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Moderna to seek permission to test Zika vaccine in humans this year

Wednesday, September 7, 2016   (0 Comments)
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Moderna to seek permission to test Zika vaccine in humans this year

Cambridge-based Moderna Therapeutics is joining a select few biotechs around the world in the hunt for a vaccine for the Zika virus, thanks to an $8 million award from the federal government.

The company says it plans to file an investigational new drug application with the U.S. Food & Drug Administration by the end of 2016, which will allow it to begin Phase 1 trials on the vaccine. It’s the first time the company has disclosed that it is working on a drug to prevent the mosquito-borne infection that was declared a public health emergency by the World Health Organization earlier this year.

The company has received the $8 million from a potential $125 million award by the Biomedical Advanced Research and Development Authority, or BARDA, but says it’s already gotten funding for pre-clinical work on the vaccine from the Defense Advanced Research Projects Agency, or DARPA.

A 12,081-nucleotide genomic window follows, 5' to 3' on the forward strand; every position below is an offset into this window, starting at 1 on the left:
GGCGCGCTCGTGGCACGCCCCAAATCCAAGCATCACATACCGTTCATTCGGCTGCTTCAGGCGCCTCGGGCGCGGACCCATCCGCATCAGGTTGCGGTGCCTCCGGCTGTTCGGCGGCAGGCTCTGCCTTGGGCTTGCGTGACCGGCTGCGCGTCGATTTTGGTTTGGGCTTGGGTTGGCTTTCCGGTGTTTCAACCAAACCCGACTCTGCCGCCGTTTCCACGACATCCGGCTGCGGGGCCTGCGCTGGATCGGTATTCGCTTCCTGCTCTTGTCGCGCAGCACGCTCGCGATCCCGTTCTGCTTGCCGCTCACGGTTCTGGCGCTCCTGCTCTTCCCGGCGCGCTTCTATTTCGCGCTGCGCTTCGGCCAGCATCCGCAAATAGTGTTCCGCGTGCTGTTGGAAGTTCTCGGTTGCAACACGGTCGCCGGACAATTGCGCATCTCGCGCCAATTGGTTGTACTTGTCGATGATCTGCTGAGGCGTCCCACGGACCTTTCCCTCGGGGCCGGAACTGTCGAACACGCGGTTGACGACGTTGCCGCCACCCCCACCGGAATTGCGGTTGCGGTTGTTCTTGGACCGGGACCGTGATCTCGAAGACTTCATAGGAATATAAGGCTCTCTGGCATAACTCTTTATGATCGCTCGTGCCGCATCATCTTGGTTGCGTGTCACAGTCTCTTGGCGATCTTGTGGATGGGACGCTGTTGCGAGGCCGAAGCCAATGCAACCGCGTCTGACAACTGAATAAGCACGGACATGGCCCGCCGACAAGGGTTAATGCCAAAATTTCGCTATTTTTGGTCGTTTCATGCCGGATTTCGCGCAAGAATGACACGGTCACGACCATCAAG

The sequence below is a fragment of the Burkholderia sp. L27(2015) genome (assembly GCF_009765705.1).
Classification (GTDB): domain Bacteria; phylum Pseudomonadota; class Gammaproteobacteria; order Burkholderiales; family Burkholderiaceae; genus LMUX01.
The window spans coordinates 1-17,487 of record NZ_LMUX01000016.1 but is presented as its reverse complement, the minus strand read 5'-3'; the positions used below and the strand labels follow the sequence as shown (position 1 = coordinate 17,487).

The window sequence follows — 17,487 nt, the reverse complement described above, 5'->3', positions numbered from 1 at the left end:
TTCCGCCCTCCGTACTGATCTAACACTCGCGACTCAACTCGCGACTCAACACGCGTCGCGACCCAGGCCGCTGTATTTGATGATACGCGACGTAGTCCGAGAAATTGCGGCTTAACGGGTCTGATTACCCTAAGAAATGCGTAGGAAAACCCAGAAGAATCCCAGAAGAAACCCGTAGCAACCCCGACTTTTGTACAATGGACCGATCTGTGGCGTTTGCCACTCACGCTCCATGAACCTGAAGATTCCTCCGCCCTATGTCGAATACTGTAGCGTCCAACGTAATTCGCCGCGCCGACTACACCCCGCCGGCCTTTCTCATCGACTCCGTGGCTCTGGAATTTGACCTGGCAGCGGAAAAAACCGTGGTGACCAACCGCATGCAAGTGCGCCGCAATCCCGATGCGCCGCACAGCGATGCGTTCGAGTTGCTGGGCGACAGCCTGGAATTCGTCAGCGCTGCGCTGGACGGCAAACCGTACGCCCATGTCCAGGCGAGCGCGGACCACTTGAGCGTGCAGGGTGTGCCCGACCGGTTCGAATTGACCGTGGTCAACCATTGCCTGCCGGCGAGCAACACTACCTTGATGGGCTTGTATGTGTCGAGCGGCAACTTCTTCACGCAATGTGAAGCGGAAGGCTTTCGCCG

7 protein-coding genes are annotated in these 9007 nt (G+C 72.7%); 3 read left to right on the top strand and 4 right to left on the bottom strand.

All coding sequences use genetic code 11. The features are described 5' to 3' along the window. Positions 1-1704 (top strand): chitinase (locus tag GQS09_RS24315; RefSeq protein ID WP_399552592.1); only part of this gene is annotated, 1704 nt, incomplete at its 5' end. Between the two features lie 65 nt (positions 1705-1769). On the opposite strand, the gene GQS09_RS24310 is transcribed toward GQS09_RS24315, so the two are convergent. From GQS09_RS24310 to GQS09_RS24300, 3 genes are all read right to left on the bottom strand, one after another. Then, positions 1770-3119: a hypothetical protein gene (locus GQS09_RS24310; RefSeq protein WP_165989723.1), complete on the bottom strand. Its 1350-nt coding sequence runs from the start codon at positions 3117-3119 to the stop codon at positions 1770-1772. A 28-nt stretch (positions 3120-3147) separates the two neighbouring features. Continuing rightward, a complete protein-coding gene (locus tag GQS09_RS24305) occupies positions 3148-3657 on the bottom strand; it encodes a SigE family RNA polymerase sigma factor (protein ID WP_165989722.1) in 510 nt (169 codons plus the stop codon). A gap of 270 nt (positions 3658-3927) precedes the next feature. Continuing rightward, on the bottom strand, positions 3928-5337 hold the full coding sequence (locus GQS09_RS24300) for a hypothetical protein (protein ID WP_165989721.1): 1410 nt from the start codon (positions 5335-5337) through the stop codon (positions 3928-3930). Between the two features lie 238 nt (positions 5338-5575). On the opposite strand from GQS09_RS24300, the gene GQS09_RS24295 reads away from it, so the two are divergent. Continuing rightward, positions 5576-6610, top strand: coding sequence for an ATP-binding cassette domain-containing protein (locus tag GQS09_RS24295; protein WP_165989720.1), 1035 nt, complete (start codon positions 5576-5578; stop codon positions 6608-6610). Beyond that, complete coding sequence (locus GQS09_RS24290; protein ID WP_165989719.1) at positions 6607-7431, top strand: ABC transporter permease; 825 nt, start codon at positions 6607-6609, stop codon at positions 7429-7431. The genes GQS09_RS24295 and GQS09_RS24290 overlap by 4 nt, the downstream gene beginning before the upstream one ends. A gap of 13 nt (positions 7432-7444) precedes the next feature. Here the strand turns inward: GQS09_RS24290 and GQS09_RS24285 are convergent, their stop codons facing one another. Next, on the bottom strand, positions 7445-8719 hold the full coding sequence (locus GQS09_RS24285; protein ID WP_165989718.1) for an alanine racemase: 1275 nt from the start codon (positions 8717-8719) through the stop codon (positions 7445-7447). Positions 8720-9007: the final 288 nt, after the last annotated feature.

The announcement by Moderna comes a week after Takeda Pharmaceuticals, which is now consolidating its vaccine unit in Cambridge, said it, too, is developing a Zika vaccine with the help of a BARDA contract. The difference is that while Takeda’s potential vaccine will rely on inactivated viruses injected into the body to spur the production on antibodies, Moderna’s version will use genetic material, using so-called messenger RNA to create the same antibodies.

In an interview, CEO Stéphane Bancel explained that Moderna’s mRNA vaccine would get inside certain cells in the body and produce antigens, which would then be affixed to the outside of the cell. Those antigens would, in turn, spur the immune system to create antibodies to fight a potential infection, but Bancel says the method eliminates the potential for the recipient to get a low-grade infection from the vaccine itself, a danger when using whole viruses as a vaccine.

Bancel says the vaccine is intended to be used before any potential infection, since it takes “a couple weeks” for the body to build up antibodies, and is not intended to fight an infection that’s already present.

Through a subsidiary called Valera, Moderna has already said it’s in early-stage clinical trials with vaccines for two other infectious diseases. While the company hasn’t yet disclosed which ones, safety and efficacy data from those trials (in healthy volunteers) is expected early in 2017.

The company now has around $1.4 billion in cash and plans to employ about 500 people by the end of the year, making it one of the area’s largest privately-owned biotechs.

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